In an insightful new novel by the Pulitzer Prize and National Book Award winning author of I Married a Communist, a college professor with a sexual indiscretion in his past is hounded from his job by academic enemies who label him a racist.
The flashbacks to Silk's youth in New Jersey become just as important as his turbulent-forced retirement when he reveals a secret that he has been hiding his entire adult life and Silk's contradictions power a great Philip Roth novel, but he's not the only character who packs a punch. Faunia, brutally abused by her Vietnam vet husband, scarred by the death of her kids, is one of Roth's best female characters ever. The self-serving Delphine Roux is intriguingly (and convincingly) nutty, and any number of minor characters pop in, mouth off and vanish, leaving a vivid sense of human passion and perversity behind. You might call it a stain. --Tim Appelo
The Human Stain is the story of Coleman Silk, a retired college professor from Athena College. Coleman retired from his position in the midst of a scandal. He was accused of making a racist remark in one of his classes towards two students. The accusation is patently untrue but Coleman was not the most popular man on campus and things began to steamroll out of control until he left the school. The joke inherent in this accusation is that while Coleman may look like a 71 year old white man, he is actually a black man. Coleman has spent his professional (and private) life denying who (and what) he is. In case this concept sounds too fantastic (a black man who looks white trying to hide the fact that he is black), there is a real life corollary in Anatole Broyard, a New York Times book critic.
This is the Coleman that we are first introduced to. He is in a sexual (and not much more) relationship with 34 year old Faunia Farley. She is illiterate and works as a cleaning lady at Athena College. This too, is a scandal waiting to happen.Read more ›
Despite the rather grandiose ambition of the book (to make a once-and-for-all comment on the whole topic of political correctness in academia), the book is immensely readable and as the story gathers pace, the reader is drawn into a narrative as thrilling and suspenseful as any crime novel (and in any case there are plenty of crimes in here anyway!). The characters are complex and the situations they find themselves in unusual. Huge conflicts emerge behind their differing approaches to life and the book is in some ways like a glorified soap opera with all the human themes one would find in any television drama.
In writing a review of this book, you become aware of quite how rich this novel is. It would be an excellent book for a reading group, or a more academic programme and the topics for discussion which arise from it would be endless. The book tells complex stories about the Vietnam experience, Bill Clinton's meanderings through the Lewinsky story, racism and ethnicity, human ageing, and the irresisitlble pull of romance and sex. Primarily, the book is about the human condition (the "human stain" of the title) and to use a cliché, man's search for meaning. But it can also be read as a powerful human drama, for Roth's fictional narrative is as valid on its own terms as the lessons he seeks to draw from it.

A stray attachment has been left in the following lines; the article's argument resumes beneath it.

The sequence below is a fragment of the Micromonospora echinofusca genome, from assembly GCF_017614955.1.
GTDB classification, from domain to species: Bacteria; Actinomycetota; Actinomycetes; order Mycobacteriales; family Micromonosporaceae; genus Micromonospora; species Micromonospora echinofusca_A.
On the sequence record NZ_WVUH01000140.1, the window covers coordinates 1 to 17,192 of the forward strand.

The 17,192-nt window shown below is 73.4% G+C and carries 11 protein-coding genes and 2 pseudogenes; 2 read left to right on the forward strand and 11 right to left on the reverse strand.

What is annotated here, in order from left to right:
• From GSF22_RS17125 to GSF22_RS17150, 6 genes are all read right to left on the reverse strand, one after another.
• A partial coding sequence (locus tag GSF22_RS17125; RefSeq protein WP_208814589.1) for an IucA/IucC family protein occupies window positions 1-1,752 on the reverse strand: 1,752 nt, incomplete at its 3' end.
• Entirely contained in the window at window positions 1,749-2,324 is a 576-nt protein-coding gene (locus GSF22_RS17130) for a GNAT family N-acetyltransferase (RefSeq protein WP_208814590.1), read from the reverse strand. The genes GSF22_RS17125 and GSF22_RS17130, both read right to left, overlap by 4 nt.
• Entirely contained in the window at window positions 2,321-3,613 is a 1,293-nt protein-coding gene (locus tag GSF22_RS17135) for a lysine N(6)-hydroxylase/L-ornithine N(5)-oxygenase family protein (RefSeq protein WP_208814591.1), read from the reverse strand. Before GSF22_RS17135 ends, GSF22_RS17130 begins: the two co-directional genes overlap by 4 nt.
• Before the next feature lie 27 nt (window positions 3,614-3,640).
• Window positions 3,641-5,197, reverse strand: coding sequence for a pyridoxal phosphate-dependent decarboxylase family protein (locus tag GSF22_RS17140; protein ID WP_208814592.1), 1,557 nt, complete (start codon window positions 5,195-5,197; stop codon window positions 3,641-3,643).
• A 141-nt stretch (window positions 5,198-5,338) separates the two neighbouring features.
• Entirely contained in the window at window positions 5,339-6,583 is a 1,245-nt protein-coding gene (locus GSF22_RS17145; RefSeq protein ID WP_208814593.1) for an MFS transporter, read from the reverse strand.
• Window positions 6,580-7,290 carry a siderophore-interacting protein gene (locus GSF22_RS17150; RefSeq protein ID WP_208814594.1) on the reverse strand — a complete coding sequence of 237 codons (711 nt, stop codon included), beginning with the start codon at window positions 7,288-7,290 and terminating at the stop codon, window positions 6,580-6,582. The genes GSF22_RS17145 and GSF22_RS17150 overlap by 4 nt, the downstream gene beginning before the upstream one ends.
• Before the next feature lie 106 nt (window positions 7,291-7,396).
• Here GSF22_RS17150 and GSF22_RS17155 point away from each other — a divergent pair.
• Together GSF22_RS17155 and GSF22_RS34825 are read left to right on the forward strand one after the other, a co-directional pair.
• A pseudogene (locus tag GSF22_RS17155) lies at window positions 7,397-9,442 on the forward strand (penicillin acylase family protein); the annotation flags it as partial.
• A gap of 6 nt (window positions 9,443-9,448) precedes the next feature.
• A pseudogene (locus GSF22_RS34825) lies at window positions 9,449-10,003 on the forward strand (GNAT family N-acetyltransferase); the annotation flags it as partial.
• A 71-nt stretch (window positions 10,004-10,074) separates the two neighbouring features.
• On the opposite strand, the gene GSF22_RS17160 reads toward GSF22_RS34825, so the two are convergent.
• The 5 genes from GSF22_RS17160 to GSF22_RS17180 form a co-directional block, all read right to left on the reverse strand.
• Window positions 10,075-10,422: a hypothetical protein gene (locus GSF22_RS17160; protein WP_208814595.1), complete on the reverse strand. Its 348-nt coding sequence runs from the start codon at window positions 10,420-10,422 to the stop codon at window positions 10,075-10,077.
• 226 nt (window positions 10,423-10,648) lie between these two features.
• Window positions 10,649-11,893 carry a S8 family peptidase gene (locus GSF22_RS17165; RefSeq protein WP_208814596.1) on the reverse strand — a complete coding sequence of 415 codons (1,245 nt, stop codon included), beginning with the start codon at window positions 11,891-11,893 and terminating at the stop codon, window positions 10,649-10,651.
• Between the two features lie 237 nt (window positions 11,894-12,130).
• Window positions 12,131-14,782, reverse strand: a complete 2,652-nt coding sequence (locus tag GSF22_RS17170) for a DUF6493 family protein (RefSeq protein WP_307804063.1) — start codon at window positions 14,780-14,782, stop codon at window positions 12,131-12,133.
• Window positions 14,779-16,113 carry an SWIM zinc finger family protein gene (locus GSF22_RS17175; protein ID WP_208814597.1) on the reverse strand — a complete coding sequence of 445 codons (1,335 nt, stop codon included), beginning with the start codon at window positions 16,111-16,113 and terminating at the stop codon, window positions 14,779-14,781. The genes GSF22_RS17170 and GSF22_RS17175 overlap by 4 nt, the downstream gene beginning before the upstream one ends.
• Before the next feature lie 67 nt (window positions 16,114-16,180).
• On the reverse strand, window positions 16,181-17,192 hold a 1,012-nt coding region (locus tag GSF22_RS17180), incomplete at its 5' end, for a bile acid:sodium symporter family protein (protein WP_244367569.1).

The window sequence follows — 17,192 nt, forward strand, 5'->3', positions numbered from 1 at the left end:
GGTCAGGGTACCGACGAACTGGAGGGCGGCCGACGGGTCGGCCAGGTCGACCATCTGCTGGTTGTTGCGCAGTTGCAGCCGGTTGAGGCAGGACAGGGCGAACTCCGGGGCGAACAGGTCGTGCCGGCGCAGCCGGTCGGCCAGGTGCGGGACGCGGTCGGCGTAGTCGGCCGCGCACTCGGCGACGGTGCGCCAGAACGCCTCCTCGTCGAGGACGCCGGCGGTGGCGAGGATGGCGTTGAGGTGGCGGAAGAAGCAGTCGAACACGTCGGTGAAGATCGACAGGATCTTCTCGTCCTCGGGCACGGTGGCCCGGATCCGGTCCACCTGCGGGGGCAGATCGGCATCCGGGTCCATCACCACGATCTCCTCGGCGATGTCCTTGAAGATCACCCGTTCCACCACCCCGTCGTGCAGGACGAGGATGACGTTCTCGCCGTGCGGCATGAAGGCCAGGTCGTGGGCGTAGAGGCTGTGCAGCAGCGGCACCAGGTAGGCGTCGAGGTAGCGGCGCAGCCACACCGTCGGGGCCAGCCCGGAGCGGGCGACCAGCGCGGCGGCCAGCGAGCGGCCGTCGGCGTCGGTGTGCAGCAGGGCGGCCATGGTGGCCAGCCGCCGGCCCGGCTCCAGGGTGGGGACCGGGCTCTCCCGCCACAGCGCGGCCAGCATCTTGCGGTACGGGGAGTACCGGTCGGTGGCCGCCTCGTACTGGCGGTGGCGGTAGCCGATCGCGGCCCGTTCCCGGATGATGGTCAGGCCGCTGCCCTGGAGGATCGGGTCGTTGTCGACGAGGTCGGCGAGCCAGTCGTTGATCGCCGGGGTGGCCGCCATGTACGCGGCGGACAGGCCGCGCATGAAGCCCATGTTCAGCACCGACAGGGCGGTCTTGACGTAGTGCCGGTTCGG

This is a rich and compelling read, highly recommended to anyone who expects their chosen books to make them think about their own lives and the lives of those around them.
Roth becomes more ambitious with every book and The Human Stain again sees him tackling through a piquant life story The State of the Nation. Here he is taking on the tyranny of political correctness and of the persecuting spirit which is said to be ruling America at the time of the Monica Lewinsky trial.
Some of Roth's hits at the intellectual decline of American universities or the absurdities of French theory are shrewd. But they are also often disconnected from the vital life of the novel and read more like impassioned (and not always well thought through) journalistic tirades.
'Write what you know' is a saying that Roth always seems to have respected in his earlier work, with its accounts of the life of the novelist and the pains and pleasures of an American Jewish upbringing. But it is one he seems to depart from here. His central character Coleman Silk is marvellously alive, but many of the supporting figures- like the neurotic Derrida spouting academic or the mad Vietnam veteran- feel like a clever assemblage of cliches rather than authentic creations.
For me at least if Roth is becoming ever more concerned with 'issues'- wrestling with Black History month or the Monica Lewinsky trial- then the cost is a slackening delight in language. The monologues here lack some of the high octane inventiveness of previous works and Roth's bent for exaggeration looks less like surrealism or fantasy than lack of attention to the facts.Read more ›
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